She emphatically declared her pro-choice views, saying “I can’t sit here and be a hypocrite and say ‘I’m for limited government but I think the government should decide what women do with their bodies’.” Video:

The fallout? She’s been temporarily suspended from The Blaze.

Interestingly, Tomi lambasted Lena Dunham for her sick abortion comments just three short months ago, using language like “murdered a fetus,” “kill your child,” and “baby-killers” in her segment. So, did Tomi foolishly flip-flop on abortion? Or did she sincerely undergo a change of heart? Or has she always been pro-choice but simply said what her target audience wants to hear?

I think Tomi is sincere in her pro-choice convictions because she framed them in terms of a core political philosophy—namely, that the government shouldn’t interfere with a woman’s “right to have an abortion.”* She genuinely believes in small government at the expense of being pro-life.

This illuminates the difficulty (impossibility?) in balancing traditionalism and liberalism. A more traditionalist conservative is staunchly pro-life; but if that’s the case, you must necessarily believe that the act of abortion murders a defenseless human life, and to murder a defenseless human life is something that can’t go unpenalized, right? Well, if it can’t, doesn’t that betray your commitment to “small government”?** Tomi’s comments fall in line with this interpretation.

On the other hand, a more “liberal” conservative may believe the act of abortion takes a human life, but that the government ought not to get involved because 1) “it’s not their role to do so,” 2) “it violates women’s rights,” 3) both 1 and 2, or 4) some other reason. Tomi clearly belongs to this camp, and it’s a befuddling one no matter how you slice it. If human beings possess inherent rights and human life begins at conception, then to permit abortion is to permit the denying of its inherent rights. How can the willful denying of someone else’s rights, even if he’s a fetus in his mother’s womb, possibly go unpenalized either? I ask such questions because abortion is not merely a political issue, but a fundamentally philosophical issue.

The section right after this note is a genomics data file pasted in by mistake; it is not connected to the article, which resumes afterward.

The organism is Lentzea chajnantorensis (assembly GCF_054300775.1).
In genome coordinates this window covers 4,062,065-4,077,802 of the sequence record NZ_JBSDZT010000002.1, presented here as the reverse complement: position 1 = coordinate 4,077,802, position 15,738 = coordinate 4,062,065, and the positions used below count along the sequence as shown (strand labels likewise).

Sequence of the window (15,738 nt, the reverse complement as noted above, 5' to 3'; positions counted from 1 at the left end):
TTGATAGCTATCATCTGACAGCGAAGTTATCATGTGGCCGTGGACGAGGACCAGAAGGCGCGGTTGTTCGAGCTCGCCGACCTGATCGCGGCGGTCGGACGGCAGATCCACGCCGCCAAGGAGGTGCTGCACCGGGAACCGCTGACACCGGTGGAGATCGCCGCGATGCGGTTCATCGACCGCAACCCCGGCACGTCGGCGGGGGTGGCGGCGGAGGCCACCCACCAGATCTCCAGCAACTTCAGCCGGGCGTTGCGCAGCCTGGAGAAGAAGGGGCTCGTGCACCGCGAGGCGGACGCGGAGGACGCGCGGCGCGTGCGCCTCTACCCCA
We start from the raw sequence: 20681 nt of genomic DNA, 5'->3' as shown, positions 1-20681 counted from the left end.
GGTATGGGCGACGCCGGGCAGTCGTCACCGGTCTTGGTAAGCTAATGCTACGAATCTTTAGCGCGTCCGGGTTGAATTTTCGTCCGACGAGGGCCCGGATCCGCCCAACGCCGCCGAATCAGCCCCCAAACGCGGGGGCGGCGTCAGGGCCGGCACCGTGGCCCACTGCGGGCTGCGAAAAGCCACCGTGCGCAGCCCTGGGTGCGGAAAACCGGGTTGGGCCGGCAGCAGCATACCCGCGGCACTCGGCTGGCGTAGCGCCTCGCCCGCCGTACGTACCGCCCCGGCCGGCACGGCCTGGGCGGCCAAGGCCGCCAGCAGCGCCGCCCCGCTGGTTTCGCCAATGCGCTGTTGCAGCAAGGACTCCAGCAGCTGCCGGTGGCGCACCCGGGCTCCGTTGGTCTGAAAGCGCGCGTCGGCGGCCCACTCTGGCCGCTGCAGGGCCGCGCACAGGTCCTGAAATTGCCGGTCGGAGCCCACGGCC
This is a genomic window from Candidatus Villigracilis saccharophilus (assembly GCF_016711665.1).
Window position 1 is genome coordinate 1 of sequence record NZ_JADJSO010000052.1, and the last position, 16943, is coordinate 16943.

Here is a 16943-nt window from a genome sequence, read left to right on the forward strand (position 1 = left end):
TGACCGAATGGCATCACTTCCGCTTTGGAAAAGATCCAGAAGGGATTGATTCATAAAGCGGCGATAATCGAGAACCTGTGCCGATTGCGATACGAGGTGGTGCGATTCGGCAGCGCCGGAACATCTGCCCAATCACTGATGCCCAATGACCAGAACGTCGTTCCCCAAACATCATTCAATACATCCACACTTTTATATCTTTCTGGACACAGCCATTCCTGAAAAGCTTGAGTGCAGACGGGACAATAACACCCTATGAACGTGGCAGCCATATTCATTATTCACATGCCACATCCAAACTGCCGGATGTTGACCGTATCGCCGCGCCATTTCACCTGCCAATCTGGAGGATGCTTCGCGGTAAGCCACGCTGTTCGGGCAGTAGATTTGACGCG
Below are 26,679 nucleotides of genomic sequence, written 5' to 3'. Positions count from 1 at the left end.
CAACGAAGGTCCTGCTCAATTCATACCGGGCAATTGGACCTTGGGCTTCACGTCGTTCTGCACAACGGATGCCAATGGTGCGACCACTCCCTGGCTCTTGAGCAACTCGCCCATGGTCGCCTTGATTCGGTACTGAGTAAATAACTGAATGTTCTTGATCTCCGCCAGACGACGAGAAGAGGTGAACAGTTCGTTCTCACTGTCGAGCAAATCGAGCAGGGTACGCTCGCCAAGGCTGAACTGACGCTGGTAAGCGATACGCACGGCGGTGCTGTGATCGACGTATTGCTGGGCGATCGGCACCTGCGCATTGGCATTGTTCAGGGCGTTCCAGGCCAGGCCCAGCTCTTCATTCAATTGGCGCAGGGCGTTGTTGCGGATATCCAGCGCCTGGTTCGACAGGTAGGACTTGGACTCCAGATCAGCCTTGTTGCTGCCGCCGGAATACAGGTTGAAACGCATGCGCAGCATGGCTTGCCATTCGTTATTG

Along with Tomi’s ostensible sincerity in being pro-choice, it also seems that she was capitalizing on a chance to further enhance her starpower and appeal. What a misguided attempt. Liberals will still dislike her because she criticizes them in no uncertain terms, and now numerous conservatives will dislike her because she’s not pro-life. By trying to become liked by everyone, you become liked by no one.

Tomi’s rise was characterized, to some extent, by her willingness to be edgy and attack everything liberals stand for. But then she decided to publicly go muh freedom on the abortion question. In doing so, Tomi hurt herself when she thought she was helping herself. Oops.

*This is not a direct quote from Tomi. This is what her stance implies.

**I think it does—unless you, like I do, refuse to frame political issues in terms of “big government” versus “small government.”